The reasons, and therefore the remedies, differ depending on the type of reproducibility. In the case of computational reproducibility, issues arises from an exogenous shift in the scientific research process itself — the broad use of computation — and the proposed solution seeks to extend the standards of transparency established for empirical science to the computational aspects of the research. In the case of empirical reproducibility, which lacks an obvious change to the underlying research process, we must look further.
Several reasons have been postulated for the reported lack of reproducibility in empirical research, beyond mistakes or misconduct such as outright fraud or falsification. Small study size, inherently small effect sizes, early or novel research without previously established evidence, poorly designed protocols that permit flexibility during the study, conflicts of interest, or the trendiness of the research topic have been previously suggested as contributing to irreproducibility in the life sciences . Others include social reasons such as publication bias toward positive findings or established authors, or ineffective peer review . Statistical biases may stem from misapplied methodology, incorrect use of p-values, a failure to adjust for multiple comparisons, or overgeneralization of the results. [25-27]. Statistical methods have varying degrees of sensitivity to perturbations in the underlying data, and can produce different findings in replication contexts [28-29]. Many fields have been inundated with vast amounts of data, often collected in novel ways or from new sources, rapidly shifting the context within which statistical methods must operate. Developing a research agenda within the statistical community to address issues surrounding reproducibility is imperative.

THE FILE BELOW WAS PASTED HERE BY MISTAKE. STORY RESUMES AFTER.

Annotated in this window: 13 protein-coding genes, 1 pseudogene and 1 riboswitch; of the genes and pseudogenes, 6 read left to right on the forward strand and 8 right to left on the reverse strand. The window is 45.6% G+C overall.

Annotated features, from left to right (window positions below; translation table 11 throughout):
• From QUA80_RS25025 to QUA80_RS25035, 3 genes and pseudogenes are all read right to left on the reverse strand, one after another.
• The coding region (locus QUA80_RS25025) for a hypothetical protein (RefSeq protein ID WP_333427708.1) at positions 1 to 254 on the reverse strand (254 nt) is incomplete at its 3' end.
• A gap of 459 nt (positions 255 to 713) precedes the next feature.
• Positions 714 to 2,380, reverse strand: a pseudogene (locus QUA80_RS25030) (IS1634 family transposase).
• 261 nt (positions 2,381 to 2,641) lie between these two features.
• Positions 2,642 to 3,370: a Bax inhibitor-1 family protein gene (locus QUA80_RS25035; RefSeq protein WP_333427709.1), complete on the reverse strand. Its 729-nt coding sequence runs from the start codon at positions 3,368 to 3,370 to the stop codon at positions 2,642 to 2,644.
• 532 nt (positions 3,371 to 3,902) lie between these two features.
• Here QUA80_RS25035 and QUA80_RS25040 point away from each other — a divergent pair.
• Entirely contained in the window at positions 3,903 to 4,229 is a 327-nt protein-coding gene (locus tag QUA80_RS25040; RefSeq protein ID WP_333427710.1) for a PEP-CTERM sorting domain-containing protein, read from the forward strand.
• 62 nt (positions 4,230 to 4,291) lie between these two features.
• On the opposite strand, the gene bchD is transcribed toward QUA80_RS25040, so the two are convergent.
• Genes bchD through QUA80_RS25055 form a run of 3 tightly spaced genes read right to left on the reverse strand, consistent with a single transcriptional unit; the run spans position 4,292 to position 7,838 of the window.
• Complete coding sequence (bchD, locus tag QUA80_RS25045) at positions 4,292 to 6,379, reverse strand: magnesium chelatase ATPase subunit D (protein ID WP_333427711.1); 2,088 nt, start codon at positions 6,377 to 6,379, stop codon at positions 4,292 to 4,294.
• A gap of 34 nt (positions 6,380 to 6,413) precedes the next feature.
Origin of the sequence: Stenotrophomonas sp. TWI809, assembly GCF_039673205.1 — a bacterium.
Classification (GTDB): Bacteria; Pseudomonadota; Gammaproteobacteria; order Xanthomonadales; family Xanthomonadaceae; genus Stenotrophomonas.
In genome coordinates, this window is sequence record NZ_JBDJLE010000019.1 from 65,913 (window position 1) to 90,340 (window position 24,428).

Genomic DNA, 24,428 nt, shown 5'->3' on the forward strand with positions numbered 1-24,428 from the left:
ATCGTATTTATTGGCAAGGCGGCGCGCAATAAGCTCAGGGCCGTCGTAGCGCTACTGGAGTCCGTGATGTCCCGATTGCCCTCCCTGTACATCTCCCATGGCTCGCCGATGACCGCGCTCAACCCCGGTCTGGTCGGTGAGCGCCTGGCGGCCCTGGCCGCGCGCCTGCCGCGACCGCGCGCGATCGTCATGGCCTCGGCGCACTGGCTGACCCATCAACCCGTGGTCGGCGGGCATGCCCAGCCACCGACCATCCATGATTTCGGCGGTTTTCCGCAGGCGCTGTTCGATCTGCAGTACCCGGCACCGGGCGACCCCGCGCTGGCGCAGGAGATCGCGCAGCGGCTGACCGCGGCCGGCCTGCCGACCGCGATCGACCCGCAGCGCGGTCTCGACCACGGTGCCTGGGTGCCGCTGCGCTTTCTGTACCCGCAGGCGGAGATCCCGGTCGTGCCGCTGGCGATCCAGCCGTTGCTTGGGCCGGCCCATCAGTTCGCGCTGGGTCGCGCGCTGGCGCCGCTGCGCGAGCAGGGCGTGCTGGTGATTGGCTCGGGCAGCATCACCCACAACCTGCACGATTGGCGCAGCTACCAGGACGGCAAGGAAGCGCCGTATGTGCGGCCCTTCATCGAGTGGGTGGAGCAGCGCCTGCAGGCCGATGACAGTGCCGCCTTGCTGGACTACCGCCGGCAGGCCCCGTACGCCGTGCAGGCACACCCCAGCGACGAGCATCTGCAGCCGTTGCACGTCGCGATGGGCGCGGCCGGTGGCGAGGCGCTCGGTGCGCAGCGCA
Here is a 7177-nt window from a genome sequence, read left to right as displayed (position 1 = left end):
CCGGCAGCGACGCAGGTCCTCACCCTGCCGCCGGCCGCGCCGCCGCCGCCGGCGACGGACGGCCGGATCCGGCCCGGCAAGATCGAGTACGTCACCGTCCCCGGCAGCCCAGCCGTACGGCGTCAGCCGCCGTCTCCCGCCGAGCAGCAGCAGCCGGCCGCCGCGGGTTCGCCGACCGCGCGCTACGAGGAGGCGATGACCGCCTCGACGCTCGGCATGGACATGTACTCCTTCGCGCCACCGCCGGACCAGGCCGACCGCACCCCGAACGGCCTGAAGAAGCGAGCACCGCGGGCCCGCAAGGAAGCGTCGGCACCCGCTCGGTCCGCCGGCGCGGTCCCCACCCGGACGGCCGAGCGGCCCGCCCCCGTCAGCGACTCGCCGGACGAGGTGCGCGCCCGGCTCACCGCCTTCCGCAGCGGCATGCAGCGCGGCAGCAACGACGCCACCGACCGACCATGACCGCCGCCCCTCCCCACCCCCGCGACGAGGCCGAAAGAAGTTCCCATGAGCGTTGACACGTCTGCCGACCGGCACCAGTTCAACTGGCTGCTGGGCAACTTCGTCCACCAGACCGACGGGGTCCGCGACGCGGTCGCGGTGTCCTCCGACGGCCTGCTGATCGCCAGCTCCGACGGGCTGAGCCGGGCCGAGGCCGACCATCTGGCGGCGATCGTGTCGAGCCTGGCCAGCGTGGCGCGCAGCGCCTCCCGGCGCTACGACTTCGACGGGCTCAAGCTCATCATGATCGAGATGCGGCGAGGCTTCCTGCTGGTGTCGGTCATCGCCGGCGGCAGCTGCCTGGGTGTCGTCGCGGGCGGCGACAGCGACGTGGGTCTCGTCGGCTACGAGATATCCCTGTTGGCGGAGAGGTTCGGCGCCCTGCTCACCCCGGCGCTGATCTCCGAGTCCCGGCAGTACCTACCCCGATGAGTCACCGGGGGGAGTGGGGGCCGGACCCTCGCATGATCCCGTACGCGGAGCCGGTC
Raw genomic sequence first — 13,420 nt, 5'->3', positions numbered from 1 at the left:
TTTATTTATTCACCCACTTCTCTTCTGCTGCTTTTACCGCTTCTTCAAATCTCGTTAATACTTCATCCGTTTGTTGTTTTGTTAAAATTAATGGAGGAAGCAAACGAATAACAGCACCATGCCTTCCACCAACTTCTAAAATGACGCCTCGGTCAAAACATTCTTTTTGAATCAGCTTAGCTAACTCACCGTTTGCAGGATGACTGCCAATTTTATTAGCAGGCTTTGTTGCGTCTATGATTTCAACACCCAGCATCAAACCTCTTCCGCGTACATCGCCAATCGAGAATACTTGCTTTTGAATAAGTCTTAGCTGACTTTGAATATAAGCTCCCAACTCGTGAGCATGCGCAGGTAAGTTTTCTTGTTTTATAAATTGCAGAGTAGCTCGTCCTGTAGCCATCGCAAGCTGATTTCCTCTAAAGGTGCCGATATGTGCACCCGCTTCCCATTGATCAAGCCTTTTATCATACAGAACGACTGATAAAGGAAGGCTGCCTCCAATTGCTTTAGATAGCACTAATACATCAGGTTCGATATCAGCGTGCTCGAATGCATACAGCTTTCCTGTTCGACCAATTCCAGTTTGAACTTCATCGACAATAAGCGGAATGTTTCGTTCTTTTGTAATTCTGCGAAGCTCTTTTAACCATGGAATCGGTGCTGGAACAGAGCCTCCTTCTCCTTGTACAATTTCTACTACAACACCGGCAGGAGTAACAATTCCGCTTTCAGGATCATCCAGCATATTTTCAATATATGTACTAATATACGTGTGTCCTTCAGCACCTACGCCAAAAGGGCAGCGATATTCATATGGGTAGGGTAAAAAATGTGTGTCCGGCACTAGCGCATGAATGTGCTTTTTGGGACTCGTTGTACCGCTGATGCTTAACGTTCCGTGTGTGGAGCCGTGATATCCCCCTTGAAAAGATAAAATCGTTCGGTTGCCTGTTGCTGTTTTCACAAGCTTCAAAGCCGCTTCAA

New Research Directions
Addressing issues of reproducibility through improvements to the research dissemination process is important, but insufficient. Research directions that would contribute to resolving these new methodological questions could include: new measures to assess the reliability and stability of empirical inferences, including developing new validation measures; expanding the field of uncertainty quantification to develop measures of statistical confidence and a better understanding of sources of error, especially when large multi-source datasets or massive simulations are involved [30-31]; and detecting biases arising from statistical reporting conventions. In addition, advances in understanding how to best archive software and data for replication purposes, and the development of best research practices are essential. This is not an exhaustive list, but intended to jumpstart thinking about the importance a research agenda in reproducibility as it relates to developing, asserting, and interpreting statistical findings.
For students and others wishing to learn more about reproducible research further information is available my wiki page http://wiki.stodden.net/. For an example of teaching reproducible research, see Gary King’s course website, where students replicate findings from a published article . I have taught a similar course at Columbia .